measurement of, 208–211
measures and models of, integration of, 210–211
parental, 204
personality differences in, 214–215
relational implications of, 219–227
social psychologists’ definition of, 202–203
social psychology of. See social psychology of love
styles of, 187, 202
Love Attitudes Scale, 208–211, 216
“love is blind” hypothesis, 307
solving, 308
Love Scale, 209, 211, 219, 225
low dispositional self-control, 464
lower-order perceptual processes, 145–148
loyalty, 577, 580
as accommodative response, 565
ludus (game-playing love), 202
M
macrosystem, of IPV analysis, 456
male–male couples, sexual nonexclusivity in, 605–606
male partner responses to women, 390
male psychology, menstrual cycle effects on, 149–151
male reproductive strategies, 786
male warrior hypothesis, 154
malleability model of forgiveness, 645–646
mandatory informational divorce education programs, 812–813
Mandler’s theorizing, 518–519
mania (obsessive, dependent love), 202
marginal models, 747
Marital Adjustment Test (MAT), 653
marital communication, 416
marital distress, social-cognitive model of, 801
maritally aggressive individuals, 363–364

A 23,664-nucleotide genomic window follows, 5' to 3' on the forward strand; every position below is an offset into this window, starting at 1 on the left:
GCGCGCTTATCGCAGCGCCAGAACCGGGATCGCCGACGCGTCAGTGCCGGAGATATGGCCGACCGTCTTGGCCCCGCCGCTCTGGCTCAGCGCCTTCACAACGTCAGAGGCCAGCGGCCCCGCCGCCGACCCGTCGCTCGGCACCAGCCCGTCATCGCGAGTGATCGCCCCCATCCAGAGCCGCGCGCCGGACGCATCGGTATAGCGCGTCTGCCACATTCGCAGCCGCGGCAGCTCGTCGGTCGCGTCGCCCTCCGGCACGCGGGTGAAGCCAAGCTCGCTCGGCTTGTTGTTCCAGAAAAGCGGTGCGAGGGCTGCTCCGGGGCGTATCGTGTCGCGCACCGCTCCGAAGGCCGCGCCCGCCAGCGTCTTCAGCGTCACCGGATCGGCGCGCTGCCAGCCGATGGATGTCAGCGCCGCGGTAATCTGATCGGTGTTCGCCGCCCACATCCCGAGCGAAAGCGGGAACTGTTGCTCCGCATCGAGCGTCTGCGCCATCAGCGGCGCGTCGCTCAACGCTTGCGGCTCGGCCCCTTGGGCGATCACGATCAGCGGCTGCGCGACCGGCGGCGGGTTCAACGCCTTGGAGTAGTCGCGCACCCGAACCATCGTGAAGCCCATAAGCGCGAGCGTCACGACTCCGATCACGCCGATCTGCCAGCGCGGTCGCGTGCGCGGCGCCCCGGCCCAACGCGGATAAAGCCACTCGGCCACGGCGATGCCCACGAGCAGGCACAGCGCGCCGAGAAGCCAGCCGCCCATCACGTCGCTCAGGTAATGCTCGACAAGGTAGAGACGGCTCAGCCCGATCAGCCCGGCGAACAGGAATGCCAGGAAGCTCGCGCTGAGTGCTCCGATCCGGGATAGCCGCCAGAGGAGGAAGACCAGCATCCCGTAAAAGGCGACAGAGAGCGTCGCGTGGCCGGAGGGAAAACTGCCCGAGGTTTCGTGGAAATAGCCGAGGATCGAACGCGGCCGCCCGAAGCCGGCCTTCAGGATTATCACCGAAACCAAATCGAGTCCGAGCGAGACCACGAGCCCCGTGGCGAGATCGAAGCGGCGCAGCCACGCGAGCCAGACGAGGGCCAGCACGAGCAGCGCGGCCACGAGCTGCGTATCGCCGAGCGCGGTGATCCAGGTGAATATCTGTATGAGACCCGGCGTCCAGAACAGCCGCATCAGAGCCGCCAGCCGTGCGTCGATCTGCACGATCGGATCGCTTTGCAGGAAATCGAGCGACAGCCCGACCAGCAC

marital resource model, 620
marital satisfaction, 678–679
in arranged marriage, 164–165
infertility effects on, 82
marital separation. See divorce
marital status, 618
and mortality, 620
and objective health indicators, 618–620
and self-rated health, 618
and sleep, 619
Markus and Kitayama’s self-construal model, 555
marriage
defined, 795
arranged, 164–165
-like relationship, 607, 622
relationship, 607
system of, 165–166
mate acquisition, 26–28
affiliation and, 25
mating strategies, hormonal effects and variations in, 28
men’s relative preference, for status, 28
short-term relationships, sex difference in, 27
women’s relative preference, for status, 27–28
mate poaching, 81, 168
mate preferences, 168–169, 783–784
mate retention, 20, 28–30
maternal depression, impact of, 408
maternal sensitivity, to infant distress, 407
mate-selection settings, 313–314
mate value hierarchies, 782
mating, 17
algorithm, 259
rivalry biases, 241–242
among female friends, 242
situational triggers of, 152–154
strategies, hormonal effects and variations in, 28
meaning analysis, 56
mean-level biases, 406
medial preoptic area (mPOA), 692
mediators of stress effects on relationships, 670–673
memes, 162
men
abusive, 363–364
attractiveness rating, 382
empathic accuracy in, 354–355
extended sexuality, 387
facial masculinity, 382–383, 387
mate’s fertility status, responses to, 390
relative preference, for status, 28
response to women, 376
across the cycle, 388–389
and scent of fertile women, 378, 382
sexiness, 382–383
sexual overperception bias, 238–240, 238–239f
symmetrical, scent of, 382
testosterone level responses to fertility, 390
women’s preferences of scent of, 382
“me/not-me” paradigm, 105